Like ‘Russian roulette’: Deputy’s crash that hurt man avoidable, pursuit experts say

The Jackson County sheriff’s deputy who crashed into a motorist while speeding through a red light without warning was clearly responsible for the wreck and likely violated the department’s pursuit policy, police chase experts said.

And the wreck, they said, was easily avoidable.

Sean Stoff, 34, was charged Wednesday with misdemeanor careless and imprudent driving in the 2018 crash that injured Christopher Reed, 30, of Raytown. Reed was thrown from his car by the impact and suffered extensive head injuries, a spinal injury and a broken clavicle.

Stoff on Thursday remained an employee with the sheriff’s office, which he joined in May 2014, according to Marshanna Hester, Jackson County’s spokeswoman. It was unclear what Stoff’s duties included.

Stoff’s county-issued vehicle plowed into Reed’s 1989 Chevrolet Caprice while chasing another car.

Geoff Alpert, a criminologist at the University of South Carolina who studies pursuits and watched dash camera video of the wreck for The Star, said there was no good reason Stoff continued the chase that led to the crash after deputies deployed a GPS tracker on the vehicle they were pursuing.

The tracking system, StarChase, allows dispatchers to view a vehicle’s location and speed in real time. The purpose is to allow deputies like Stoff to monitor a fleeing vehicle without chasing it.

“So why would you need to speed?” Alpert asked. “Why would you raise the risk to anyone?”

Another professor who watched the video, Dennis Kenney at the John Jay College of Criminal Justice in New York, said StarChase was created to “avoid the very thing that happened here.”

The Jackson County Sheriff’s Office did not respond to multiple calls and emails seeking comment Wednesday and Thursday. Sheriff Darryl Forté did not respond to a call or text from The Star. Attempts to reach Stoff were also unsuccessful.

But in a Facebook post Thursday evening, Forté said he became concerned last year about the department’s vehicle pursuit policy established months before he was elected, a worry shared by members of his office. Forté previously was chief of the Kansas City Police Department, which has a stricter policy.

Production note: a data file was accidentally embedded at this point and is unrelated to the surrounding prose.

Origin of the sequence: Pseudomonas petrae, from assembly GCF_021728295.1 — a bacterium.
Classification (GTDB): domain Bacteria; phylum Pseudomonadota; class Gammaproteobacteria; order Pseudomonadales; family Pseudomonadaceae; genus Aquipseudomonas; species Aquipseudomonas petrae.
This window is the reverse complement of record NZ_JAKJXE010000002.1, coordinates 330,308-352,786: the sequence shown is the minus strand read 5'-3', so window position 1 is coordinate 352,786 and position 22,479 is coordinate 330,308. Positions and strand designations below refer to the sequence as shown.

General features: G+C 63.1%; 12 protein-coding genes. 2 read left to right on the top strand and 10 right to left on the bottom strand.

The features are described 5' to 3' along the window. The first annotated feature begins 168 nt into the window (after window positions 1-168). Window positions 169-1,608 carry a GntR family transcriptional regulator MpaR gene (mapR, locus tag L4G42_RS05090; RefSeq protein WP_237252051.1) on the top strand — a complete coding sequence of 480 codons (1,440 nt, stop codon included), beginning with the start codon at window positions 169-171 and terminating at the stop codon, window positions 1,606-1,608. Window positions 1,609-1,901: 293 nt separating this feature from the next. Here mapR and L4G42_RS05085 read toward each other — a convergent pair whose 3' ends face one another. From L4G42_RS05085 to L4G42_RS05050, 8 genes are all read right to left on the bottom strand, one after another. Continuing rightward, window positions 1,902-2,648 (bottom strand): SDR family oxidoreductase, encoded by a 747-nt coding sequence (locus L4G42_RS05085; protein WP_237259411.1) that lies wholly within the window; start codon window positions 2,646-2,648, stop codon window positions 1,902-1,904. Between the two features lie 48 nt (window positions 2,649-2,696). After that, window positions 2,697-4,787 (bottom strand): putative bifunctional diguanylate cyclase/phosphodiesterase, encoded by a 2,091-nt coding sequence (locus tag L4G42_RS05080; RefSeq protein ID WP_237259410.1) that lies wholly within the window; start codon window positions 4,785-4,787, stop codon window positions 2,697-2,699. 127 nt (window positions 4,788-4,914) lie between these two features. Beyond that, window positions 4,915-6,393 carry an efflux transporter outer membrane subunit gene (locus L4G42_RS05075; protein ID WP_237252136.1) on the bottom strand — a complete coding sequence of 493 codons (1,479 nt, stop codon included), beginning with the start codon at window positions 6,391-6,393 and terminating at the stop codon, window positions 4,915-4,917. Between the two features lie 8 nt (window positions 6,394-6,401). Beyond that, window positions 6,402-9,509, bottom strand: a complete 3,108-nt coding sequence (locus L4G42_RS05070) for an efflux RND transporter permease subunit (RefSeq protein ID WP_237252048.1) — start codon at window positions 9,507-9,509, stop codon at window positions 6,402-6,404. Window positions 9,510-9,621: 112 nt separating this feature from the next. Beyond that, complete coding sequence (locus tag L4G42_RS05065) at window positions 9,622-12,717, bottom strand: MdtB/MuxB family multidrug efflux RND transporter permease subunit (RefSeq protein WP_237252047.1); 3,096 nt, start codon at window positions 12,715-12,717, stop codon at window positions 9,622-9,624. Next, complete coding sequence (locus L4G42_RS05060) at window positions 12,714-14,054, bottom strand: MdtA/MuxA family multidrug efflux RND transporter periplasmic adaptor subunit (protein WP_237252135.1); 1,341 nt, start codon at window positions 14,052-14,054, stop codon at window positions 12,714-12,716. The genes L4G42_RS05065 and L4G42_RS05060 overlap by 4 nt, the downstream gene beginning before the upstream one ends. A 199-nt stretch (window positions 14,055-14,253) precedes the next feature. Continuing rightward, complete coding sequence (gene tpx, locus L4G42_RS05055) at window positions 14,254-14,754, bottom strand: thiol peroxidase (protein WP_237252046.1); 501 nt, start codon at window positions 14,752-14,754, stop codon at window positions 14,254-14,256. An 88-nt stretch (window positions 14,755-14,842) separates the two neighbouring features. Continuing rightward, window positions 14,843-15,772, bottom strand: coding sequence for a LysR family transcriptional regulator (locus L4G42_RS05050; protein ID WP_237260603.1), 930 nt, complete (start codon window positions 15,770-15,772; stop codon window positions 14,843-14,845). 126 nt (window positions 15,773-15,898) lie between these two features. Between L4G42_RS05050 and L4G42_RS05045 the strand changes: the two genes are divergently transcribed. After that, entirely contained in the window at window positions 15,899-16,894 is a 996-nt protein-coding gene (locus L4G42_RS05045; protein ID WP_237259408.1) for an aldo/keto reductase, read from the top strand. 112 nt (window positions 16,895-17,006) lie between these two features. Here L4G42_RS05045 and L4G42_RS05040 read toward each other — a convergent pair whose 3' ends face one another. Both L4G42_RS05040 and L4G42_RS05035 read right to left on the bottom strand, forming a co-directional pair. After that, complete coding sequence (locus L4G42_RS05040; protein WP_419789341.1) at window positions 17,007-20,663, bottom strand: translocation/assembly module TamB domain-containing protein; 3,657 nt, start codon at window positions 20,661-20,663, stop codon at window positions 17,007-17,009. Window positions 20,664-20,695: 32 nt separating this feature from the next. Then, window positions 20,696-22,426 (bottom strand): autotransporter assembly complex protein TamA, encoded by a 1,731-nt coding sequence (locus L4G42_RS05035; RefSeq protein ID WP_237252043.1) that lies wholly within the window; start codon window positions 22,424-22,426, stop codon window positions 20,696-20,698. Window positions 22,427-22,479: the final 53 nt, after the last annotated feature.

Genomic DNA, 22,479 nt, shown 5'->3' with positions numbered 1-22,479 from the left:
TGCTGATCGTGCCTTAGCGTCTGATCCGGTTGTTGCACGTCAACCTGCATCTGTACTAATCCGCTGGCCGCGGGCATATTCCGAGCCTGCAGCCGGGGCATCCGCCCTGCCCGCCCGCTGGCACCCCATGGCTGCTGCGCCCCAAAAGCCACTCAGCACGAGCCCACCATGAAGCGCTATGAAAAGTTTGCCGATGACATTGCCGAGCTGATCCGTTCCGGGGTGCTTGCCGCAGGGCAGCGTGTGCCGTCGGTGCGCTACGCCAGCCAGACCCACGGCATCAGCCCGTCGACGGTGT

Since the 1990s, law enforcement agencies across the country, including Kansas City police, have restricted dangerous chases to situations where the occupants have been involved in a violent felony or there is an immediate danger to the public.

But a number of police departments in the Kansas City area still allow officers to chase at high speeds for any infraction. And in the decade before 2015, there were more than 700 pursuit-related crashes in the metro area, The Star previously reported.

Forté suspended pursuits pending a policy review, he said.

After a review in March, commanders and deputies discussed ways to make pursuits safer, the sheriff said. The sheriff’s office established what Forté called a restrictive vehicle pursuit policy April 13.

The policy was changed to include guidelines that specify when deputies can initiate a chase.

Forté did not outline those new criteria in his post. The sheriff’s office did not respond to a public records request for its pursuit policy.

“The value of life and property must remain at the forefront of what we do, especially during vehicle pursuits,” the sheriff wrote.

The chase began May 9 when another deputy pursued a tan Buick because it had a damaged taillight and a search of its license plate showed an association with an active warrant in a missing person case, according to reports from the Missouri Highway Patrol.